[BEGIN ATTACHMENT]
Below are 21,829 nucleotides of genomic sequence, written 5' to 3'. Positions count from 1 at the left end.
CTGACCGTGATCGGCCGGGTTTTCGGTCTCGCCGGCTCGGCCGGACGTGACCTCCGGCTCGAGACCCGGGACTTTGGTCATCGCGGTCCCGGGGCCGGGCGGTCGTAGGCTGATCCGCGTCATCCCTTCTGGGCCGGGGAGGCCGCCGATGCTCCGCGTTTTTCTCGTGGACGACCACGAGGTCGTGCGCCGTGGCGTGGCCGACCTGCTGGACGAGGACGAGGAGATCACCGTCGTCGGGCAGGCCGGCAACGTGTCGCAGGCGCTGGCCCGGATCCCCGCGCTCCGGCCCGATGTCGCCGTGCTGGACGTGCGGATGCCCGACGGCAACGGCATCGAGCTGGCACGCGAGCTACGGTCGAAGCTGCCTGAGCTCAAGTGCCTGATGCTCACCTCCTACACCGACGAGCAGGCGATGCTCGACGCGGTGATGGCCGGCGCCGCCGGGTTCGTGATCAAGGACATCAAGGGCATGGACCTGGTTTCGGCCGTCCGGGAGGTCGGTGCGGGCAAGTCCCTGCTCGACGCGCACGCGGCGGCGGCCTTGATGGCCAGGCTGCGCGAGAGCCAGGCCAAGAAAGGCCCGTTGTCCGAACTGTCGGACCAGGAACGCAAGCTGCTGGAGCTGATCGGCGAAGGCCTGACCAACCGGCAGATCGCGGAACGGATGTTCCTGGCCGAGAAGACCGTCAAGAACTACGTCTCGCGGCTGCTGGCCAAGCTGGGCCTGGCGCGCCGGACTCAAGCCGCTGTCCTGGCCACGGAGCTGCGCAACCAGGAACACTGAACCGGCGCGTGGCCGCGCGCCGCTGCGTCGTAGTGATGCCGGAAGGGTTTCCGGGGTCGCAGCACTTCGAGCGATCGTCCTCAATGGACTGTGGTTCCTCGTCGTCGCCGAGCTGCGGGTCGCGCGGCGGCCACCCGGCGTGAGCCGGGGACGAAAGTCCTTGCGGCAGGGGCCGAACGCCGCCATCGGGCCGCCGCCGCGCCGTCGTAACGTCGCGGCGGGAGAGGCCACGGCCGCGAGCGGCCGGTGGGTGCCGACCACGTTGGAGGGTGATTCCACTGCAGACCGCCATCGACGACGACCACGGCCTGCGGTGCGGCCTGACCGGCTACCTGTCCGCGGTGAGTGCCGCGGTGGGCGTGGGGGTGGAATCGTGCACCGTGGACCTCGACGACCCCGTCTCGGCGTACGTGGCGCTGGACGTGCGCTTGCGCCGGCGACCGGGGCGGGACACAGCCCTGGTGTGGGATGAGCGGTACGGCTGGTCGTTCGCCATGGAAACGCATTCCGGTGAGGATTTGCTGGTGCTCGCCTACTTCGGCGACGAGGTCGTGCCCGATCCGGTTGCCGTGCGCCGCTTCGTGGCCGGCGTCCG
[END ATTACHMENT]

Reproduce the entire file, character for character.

Below are 21,829 nucleotides of genomic sequence, written 5' to 3'. Positions count from 1 at the left end.
CTGACCGTGATCGGCCGGGTTTTCGGTCTCGCCGGCTCGGCCGGACGTGACCTCCGGCTCGAGACCCGGGACTTTGGTCATCGCGGTCCCGGGGCCGGGCGGTCGTAGGCTGATCCGCGTCATCCCTTCTGGGCCGGGGAGGCCGCCGATGCTCCGCGTTTTTCTCGTGGACGACCACGAGGTCGTGCGCCGTGGCGTGGCCGACCTGCTGGACGAGGACGAGGAGATCACCGTCGTCGGGCAGGCCGGCAACGTGTCGCAGGCGCTGGCCCGGATCCCCGCGCTCCGGCCCGATGTCGCCGTGCTGGACGTGCGGATGCCCGACGGCAACGGCATCGAGCTGGCACGCGAGCTACGGTCGAAGCTGCCTGAGCTCAAGTGCCTGATGCTCACCTCCTACACCGACGAGCAGGCGATGCTCGACGCGGTGATGGCCGGCGCCGCCGGGTTCGTGATCAAGGACATCAAGGGCATGGACCTGGTTTCGGCCGTCCGGGAGGTCGGTGCGGGCAAGTCCCTGCTCGACGCGCACGCGGCGGCGGCCTTGATGGCCAGGCTGCGCGAGAGCCAGGCCAAGAAAGGCCCGTTGTCCGAACTGTCGGACCAGGAACGCAAGCTGCTGGAGCTGATCGGCGAAGGCCTGACCAACCGGCAGATCGCGGAACGGATGTTCCTGGCCGAGAAGACCGTCAAGAACTACGTCTCGCGGCTGCTGGCCAAGCTGGGCCTGGCGCGCCGGACTCAAGCCGCTGTCCTGGCCACGGAGCTGCGCAACCAGGAACACTGAACCGGCGCGTGGCCGCGCGCCGCTGCGTCGTAGTGATGCCGGAAGGGTTTCCGGGGTCGCAGCACTTCGAGCGATCGTCCTCAATGGACTGTGGTTCCTCGTCGTCGCCGAGCTGCGGGTCGCGCGGCGGCCACCCGGCGTGAGCCGGGGACGAAAGTCCTTGCGGCAGGGGCCGAACGCCGCCATCGGGCCGCCGCCGCGCCGTCGTAACGTCGCGGCGGGAGAGGCCACGGCCGCGAGCGGCCGGTGGGTGCCGACCACGTTGGAGGGTGATTCCACTGCAGACCGCCATCGACGACGACCACGGCCTGCGGTGCGGCCTGACCGGCTACCTGTCCGCGGTGAGTGCCGCGGTGGGCGTGGGGGTGGAATCGTGCACCGTGGACCTCGACGACCCCGTCTCGGCGTACGTGGCGCTGGACGTGCGCTTGCGCCGGCGACCGGGGCGGGACACAGCCCTGGTGTGGGATGAGCGGTACGGCTGGTCGTTCGCCATGGAAACGCATTCCGGTGAGGATTTGCTGGTGCTCGCCTACTTCGGCGACGAGGTCGTGCCCGATCCGGTTGCCGTGCGCCGCTTCGTGGCCGGCGTCCG